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When the bodywork was completed, it came time for father and son to tackle the interior and the driveline portions of the car. "The overall vision of this car was to make it a driver," Brent muses. "I wanted to do the Hot Rod Power Tour and cruise with this car. It was built to be a driver." With that in mind, Brent set out to make the interior of the Chevelle as comfortable as he could, all while retaining the stock flavor. The stock seats were kept, though both were recovered in custom black vinyl. He then fabbed up a set of custom door panels, complete with a later-style SS logo. Digital gauges replaced the vintage '64 analog dials, while a Trim Parts black carpet was laid down as well. Throw in some custom touches to the dashboard, and the interior was looking fine. The thing is, with the car being a driver, Brent wanted to make sure it was comfortable to cruise in. Enter the installation of a front and rear air conditioning system from Hot Rod Air and a thumping stereo system.

With the A/C blowing, Brent and the Casteel crew can jam to their favorite tunes thanks to the Kenwood head unit wired up to an Alpine amplifier, 6 1/2-inch Kenwood speakers up front, 6x9 Kenwoods in the back, and a 10-inch Infinity subwoofer. For those long trips, Brent made sure the Kenwood head unit was compatible for the Sirius satellite radio he installed as well.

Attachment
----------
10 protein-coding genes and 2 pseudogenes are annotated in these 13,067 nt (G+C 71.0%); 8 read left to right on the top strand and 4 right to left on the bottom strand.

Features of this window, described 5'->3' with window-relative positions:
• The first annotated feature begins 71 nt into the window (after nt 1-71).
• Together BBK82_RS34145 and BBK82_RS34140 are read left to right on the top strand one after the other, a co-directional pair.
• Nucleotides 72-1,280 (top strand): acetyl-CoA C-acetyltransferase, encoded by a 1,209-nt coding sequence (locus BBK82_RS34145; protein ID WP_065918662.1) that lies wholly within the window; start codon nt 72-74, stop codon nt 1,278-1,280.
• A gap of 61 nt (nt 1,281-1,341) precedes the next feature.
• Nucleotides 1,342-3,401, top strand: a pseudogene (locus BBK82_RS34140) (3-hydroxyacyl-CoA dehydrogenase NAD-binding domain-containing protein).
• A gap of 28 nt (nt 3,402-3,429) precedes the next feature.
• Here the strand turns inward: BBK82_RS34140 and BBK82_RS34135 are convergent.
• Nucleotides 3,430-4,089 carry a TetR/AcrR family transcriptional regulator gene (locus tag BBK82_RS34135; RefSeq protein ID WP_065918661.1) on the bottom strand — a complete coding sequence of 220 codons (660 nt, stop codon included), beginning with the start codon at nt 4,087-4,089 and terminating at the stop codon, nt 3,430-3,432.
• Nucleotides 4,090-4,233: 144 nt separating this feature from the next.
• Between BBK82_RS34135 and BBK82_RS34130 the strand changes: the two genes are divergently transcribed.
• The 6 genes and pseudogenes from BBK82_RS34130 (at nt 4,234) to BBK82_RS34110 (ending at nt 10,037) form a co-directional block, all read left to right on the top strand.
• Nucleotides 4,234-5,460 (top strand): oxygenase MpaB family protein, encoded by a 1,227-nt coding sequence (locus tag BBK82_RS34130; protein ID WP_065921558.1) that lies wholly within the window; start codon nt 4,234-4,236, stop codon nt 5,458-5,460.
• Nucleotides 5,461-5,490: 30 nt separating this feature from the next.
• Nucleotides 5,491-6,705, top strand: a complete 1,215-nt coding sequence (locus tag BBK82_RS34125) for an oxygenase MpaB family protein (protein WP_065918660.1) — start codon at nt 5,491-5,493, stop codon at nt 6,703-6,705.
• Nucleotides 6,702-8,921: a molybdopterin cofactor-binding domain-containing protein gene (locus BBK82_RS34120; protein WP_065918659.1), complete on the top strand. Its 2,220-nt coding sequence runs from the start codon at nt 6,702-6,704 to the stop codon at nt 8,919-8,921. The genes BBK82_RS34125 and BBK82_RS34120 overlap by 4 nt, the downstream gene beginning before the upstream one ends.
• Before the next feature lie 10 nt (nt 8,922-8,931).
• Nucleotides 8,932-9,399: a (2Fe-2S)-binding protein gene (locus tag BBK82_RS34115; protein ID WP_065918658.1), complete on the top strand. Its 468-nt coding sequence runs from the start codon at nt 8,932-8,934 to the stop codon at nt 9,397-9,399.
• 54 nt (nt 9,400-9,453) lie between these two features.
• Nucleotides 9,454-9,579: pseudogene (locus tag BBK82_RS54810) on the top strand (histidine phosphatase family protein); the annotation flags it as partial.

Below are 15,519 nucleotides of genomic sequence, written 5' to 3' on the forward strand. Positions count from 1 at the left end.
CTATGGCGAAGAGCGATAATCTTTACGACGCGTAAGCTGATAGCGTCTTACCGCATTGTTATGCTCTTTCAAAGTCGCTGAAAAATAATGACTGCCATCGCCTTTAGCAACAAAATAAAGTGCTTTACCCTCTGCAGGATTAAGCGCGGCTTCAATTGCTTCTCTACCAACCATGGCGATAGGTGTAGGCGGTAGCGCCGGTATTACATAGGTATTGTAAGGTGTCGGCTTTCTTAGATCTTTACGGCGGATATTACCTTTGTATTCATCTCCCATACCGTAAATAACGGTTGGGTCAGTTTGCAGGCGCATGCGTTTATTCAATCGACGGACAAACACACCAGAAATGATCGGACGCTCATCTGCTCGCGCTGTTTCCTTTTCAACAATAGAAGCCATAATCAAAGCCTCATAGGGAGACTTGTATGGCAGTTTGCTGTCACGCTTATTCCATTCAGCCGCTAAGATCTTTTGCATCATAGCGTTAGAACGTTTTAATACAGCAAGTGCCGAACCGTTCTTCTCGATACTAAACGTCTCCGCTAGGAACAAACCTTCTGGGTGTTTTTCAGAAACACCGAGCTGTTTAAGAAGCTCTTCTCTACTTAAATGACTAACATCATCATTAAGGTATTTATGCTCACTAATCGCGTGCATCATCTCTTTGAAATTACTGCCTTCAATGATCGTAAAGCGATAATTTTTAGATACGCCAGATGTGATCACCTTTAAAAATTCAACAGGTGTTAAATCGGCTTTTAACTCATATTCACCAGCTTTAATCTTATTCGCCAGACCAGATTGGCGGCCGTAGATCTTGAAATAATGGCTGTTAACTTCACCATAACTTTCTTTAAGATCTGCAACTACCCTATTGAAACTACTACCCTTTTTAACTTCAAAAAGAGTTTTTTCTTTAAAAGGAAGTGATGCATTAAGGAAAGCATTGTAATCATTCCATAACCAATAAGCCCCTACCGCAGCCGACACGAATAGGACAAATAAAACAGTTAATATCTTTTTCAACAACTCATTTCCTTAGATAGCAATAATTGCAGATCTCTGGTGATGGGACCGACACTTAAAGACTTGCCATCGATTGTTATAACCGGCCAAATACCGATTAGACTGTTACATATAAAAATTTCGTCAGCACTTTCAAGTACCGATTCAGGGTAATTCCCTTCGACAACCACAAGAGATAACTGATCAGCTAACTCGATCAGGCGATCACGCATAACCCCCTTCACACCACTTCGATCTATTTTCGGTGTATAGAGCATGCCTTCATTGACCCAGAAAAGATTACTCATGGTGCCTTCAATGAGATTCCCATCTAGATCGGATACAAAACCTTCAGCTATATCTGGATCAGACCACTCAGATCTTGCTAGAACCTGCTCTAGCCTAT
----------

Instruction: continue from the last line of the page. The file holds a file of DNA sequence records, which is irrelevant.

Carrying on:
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Now the time had come to give this early muscle machine some muscle. "The car was basically built with parts and stuff I had in the attic," said Brent. "The motor was built in 2002, and it was one of the many parts and pieces we took off the shelf and put towards the Chevelle. We looked for parts at swap meets, took them home and brightened them up, and went about things as a low-budget build. It goes to show that you don't always need the expensive parts to build a nice car."

Long gone were the 327 and the four-speed the SS originally came with, but that was okay for Brent. In place of the 327 went the engine Brent just happened to have lying around, an .030-over 350. The block was filled with a balanced and blueprinted rotating assembly that consisted of a stock crank and TRW pistons. Sitting atop the short-block is a set of cast iron 041 heads topped with Comp Cams 1.6 ratio roller rockers. As for cam specs, the shaft advertises .490 intake lift and .475 exhaust lift, with duration figures of 287 and 305, respectively. Compression ratio was set at a respectable 11:1, and the long-block was finished off with the inclusion of a Weiand intake and a Holley 750 carburetor.